Photos by G. Various Artists.
I have never liked music festivals or art fairs. The pros are that you get to see a lot of great art in a very short amount of time. The cons are that after a certain point, it’s hard to remember what you’ve seen and what you haven’t seen. For those that like to stay home and sit on the couch most of the year, perhaps these types of events are for you because you only have to invest a few hours in the real world and you can then focus the bulk of your time in front of a bag of Cheetos, watching reality TV. As I go out nightly and experience the scene, I reconfirmed my distaste of fairs last night at the Fountain Art Fair. The event was at a much smaller (and cooler) locale in 2011 and has expanded dramatically for their 2012 offering. Unfortunately, I feel the event has perhaps already gotten too big for its britches as I nearly left the event before I even set foot inside (my email to the press office is below). UPDATE: The press office wrote back and that is also posted below.
Once I was inside the festival, I did find it to be less pretentious than its competitors at the Armory Show and Volta (each in separate locations in New York); however, at each of those events, an organized protocol is in place for press check in/event entry. Drink lines were almost as long as the length of the building and a centralized stage with live music in the center of the convention center made it nearly impossible to talk to vendors unless you waited to chat in between songs. It’s really unfortunate that like in life, those of us that love the indie scene fantasize about breaking away from the mainstream and the realities of the situation prove that at least the mainstream has a bit more organization.
Will the Fountain Art Fair organizers have gotten their act together for their remaining two days (March 10 and 11, 2012)? That’s anyone’s guess. Personally, I am beyond upset to have looked forward to this event via the tons of mass emails I’ve gotten throughout the year coupled with the great time I had last year, in spite of my typical dislike of art fairs. However, I empower myself and my readers that when you have been placed in a bad situation – USE YOUR VOICE to speak up otherwise, “they” win and “you” lose. The spirit of this fair is “do it yourself,” therefore, I am keeping my end of the bargain.
As my readers know from over 5,000 posts, I tend not to shed light on the negative and choose instead to not cover events and things that leave a bad taste in my mouth, because obviously I have no problems finding a wealth of A-list people and events to cover that are life changing (for the better) experiences, but I informed the press office that I would cover their event, so I will keep my word. I live by my own advice to SPEAK UP and in that spirit, I sent their office the following email, which you can read after the jump.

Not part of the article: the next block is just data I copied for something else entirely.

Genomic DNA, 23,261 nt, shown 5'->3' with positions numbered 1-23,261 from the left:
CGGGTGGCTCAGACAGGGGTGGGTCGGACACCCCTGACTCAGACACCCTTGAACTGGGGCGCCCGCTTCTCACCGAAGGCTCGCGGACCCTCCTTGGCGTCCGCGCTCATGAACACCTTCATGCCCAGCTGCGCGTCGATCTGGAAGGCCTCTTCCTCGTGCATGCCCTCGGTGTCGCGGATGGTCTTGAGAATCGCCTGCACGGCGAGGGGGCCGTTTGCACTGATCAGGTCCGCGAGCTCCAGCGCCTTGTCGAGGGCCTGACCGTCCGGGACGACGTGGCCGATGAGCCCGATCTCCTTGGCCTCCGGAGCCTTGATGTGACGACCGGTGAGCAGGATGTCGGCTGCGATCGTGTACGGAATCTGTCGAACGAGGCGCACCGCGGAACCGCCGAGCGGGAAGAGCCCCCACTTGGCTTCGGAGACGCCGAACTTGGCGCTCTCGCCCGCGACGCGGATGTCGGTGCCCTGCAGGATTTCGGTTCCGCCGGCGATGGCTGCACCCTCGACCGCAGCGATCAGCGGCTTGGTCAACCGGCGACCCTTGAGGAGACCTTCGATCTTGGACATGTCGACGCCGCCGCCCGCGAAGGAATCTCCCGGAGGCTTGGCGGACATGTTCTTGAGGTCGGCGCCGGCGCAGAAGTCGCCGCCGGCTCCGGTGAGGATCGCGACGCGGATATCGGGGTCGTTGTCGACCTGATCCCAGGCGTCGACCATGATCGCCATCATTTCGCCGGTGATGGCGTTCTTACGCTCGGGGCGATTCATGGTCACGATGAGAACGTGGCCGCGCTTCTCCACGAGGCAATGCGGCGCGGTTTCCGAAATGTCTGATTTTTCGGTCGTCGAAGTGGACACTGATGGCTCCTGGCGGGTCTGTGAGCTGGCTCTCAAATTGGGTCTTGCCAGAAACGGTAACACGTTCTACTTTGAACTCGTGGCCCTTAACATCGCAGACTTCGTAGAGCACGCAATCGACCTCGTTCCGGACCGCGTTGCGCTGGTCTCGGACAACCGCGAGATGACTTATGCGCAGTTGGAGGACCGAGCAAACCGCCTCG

The Fountain Art Fair is located at 69th Regiment Armory 68 Lexington Avenue @ 25th Street from March 9 – March 11, 2012.
Hopefully if you go, you’ll have a better experience than I did.
Hi Press Office,
In spite of this email and MANY invitations for passes from my colleagues and event organizers, when I arrived at the fair yesterday, I was greeted by horrible security guards who REFUSED to let me through to the press line. I explained who I was, etc and was literally REFUSED to get though. Again, as I am very well known in the independent art scene, it did not take long for me to find someone I know who let me right in, but I want to bring this to your attention because frankly, I find it completely UNACCEPTABLE! As I will be one of the few sites covering this event, this unfortunate event will be one of the areas I focus on in my story. In the future if your event plans on being this disorganized, I’d rather save my time and not even go than have such a horrible experience like I did yesterday and I will be sure to tell my readers this information as well.
Around 5 pm on Saturday March 10 (which one would assume is one of the busiest times of the festival), I received a response from the press office. I’m not sure I feel more comforted with this generic response or if it would have been better to not receive any correspondence, especially since the reply doesn’t address any of my concerns and instead is a blanket apology. This leads me to believe this email is an insincere corporate response and cut and paste job that was probably sent to many more people than just myself. You decide! One thing I’ve decided – I will NEVER set foot at a Fountain Art Fair activity again. I’ll spend my time being treated professionally without having to ask for it! And readers, this is a choice you must make too. I can’t walk you through the door, I can only lead you to it.
I’m sorry to hear you had a frustrating experience at the entrance. We had strong turnout for the opening reception last night and as a grassroots indie fair, we have an extremely small staff which handled the crowds as best we could. As I’m sure you’re aware, this was our first night in the new venue and therefore our first time experiencing the logistics of the new space. We appreciate your understanding; its always our intention to provide an enjoyable time for Fountain visitors.